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Persecution of Rohingya must be put to an end

A Muslim man sits in a shelter in Rubber Garden refugee camp Times photographer Kaung Htet,

The National ‎-

29, 2013

Two years is a very
long time in politics. In 2011, when the military junta in Myanmar opened the
door to political and economic reform, there was a flurry of diplomatic
activity from around the world. The release from house arrest of opposition
leader Aung San Suu Kyi drew praise, and the transformation of General Thein
Sein from military hardman to civilian president brought promises of economical

By and large, western
and regional governments have kept up their end of the bargain. Sanctions have
been lifted and world leaders, including US president Barack Obama, have
visited a nation that was once a pariah. Just this month Thein Sein made a
friendly return visit to Washington.

But as the West has
lined up to welcome Myanmar in from the cold, it is in Myanmar where
politicians are failing to deliver.

A troubling surge in
ethnic violence, particularly against Muslim minorities, is raising doubts
about the many promises made by Myanmar’s leaders just two years ago. A new law
aimed at restricting Muslim births is particularly worrying.

Myanmar has 135
recognised ethnic groups, some of whom are in armed conflict with the central
authority. They all have more rights than the Muslim Rohingya people, who have
been denied citizenship on the grounds that they “belong” in
Bangladesh. This is despite evidence that the Rohingya have lived in Myanmar
for centuries.

They have suffered
serial persecution, including the rasing of villages and mass killings carried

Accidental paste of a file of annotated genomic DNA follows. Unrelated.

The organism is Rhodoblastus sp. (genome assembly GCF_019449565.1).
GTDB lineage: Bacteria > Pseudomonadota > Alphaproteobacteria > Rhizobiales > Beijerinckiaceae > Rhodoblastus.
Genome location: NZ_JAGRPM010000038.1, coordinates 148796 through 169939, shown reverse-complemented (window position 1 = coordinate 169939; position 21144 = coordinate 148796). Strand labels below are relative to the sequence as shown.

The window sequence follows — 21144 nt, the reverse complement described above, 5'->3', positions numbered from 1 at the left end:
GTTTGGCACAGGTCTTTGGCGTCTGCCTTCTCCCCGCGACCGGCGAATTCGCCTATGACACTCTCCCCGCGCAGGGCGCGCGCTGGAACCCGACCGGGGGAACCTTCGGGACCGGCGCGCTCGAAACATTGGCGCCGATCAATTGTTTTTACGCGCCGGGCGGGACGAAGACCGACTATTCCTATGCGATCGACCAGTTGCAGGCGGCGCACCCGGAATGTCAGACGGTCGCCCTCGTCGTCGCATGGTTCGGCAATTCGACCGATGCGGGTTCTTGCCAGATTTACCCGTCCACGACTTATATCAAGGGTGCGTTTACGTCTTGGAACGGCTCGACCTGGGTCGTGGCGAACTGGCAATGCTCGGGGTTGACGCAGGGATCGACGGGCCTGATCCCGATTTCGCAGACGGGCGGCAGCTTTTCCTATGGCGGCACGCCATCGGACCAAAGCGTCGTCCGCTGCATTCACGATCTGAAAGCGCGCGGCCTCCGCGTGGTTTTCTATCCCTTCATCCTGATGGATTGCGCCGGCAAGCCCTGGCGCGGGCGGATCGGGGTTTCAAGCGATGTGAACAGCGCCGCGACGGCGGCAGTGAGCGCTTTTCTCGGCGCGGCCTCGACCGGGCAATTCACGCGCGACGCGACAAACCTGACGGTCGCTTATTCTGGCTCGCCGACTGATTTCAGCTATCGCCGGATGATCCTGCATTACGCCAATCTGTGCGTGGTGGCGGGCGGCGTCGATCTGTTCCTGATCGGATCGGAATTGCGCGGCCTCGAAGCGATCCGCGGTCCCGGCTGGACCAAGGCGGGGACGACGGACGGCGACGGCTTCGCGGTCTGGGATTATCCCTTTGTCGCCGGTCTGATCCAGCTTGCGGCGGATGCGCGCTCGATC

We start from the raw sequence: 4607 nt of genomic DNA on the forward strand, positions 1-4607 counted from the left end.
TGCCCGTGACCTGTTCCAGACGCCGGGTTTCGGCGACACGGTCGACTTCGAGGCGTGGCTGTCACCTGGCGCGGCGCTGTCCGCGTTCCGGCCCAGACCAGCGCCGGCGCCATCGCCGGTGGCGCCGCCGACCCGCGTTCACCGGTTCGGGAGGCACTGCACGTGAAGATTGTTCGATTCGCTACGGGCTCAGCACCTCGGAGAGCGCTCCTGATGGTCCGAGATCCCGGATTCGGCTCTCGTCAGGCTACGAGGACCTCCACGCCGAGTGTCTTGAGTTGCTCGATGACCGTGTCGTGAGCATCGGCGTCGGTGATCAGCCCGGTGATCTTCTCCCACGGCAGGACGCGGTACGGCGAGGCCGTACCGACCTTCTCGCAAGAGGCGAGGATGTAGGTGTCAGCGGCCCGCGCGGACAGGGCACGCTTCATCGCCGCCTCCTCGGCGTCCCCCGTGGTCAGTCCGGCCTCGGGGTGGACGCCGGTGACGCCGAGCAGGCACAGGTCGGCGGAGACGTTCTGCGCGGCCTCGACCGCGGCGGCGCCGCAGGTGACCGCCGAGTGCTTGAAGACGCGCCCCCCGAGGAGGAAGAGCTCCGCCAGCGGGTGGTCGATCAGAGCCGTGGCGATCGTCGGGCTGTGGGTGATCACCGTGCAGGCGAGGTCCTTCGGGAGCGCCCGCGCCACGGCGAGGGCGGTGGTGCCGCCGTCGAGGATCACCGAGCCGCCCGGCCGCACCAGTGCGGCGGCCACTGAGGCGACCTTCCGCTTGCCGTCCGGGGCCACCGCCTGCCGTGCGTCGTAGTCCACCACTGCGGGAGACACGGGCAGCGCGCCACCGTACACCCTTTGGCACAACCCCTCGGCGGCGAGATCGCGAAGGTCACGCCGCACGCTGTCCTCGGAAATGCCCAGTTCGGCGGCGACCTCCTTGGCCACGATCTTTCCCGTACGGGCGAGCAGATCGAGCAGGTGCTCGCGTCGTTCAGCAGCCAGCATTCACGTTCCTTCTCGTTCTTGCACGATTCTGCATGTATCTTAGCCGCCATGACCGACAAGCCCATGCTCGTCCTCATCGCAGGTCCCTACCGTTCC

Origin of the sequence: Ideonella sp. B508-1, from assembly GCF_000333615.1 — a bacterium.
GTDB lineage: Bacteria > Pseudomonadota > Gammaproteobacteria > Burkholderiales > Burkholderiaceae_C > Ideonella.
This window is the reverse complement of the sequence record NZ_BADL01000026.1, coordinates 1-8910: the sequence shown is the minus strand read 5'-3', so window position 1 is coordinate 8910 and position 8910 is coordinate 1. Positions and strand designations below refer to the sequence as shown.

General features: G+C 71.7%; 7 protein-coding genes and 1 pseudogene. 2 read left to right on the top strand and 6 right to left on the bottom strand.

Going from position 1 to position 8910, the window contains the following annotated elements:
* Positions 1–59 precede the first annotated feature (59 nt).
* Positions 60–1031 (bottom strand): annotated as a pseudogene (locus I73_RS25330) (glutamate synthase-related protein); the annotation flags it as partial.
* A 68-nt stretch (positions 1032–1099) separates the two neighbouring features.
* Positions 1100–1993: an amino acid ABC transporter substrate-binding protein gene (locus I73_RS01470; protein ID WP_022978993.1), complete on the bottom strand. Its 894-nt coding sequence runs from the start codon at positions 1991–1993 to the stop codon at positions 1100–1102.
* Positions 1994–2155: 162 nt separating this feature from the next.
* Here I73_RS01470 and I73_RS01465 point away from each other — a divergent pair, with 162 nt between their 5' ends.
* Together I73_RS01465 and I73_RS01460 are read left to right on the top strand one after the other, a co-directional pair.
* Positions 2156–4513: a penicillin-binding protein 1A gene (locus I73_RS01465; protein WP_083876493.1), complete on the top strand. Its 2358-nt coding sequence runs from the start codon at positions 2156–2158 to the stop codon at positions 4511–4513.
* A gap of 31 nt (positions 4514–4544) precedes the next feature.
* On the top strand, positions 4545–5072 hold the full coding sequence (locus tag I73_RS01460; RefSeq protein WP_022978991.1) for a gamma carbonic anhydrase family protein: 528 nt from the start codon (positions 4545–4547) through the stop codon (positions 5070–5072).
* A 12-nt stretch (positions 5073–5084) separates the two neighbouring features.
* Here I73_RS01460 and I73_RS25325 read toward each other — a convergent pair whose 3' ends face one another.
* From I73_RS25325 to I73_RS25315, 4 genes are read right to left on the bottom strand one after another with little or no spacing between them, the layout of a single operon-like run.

out by Buddhist extremists and even monks, with the authorities turning a blind
eye. Now, the government has declared that Rohingya families in villages
bordering Bangladesh can have no more than two children. It is believed to be
the only such policy that targets a specific religious group.

On Monday, a cautious
Ms Suu Kyi noted that “if true”, such a move would be against the
law. “It is discriminatory and also violates human rights,” she said.
Buddhist leaders, however, have welcomed the regulation – which had also been
in place under the military dictatorship – because they fear a Muslim
population explosion.

Even amid such
disturbing mandates, the world’s economic interest in Myanmar has tied the
tongues of those looking to invest. The Americans, the Chinese, the Japanese
and others are all eyeing the potential economic opportunities that await, from
energy to rare earth minerals. But exploitation comes in many forms.

Last year, UN
investigators described the Rohingya as “the most oppressed people on
Earth”. Those who seek a stake in Myanmar’s prosperity must not contribute
to that oppression. They must speak out against any policy that denies people
the right to build a family and secure their own futures.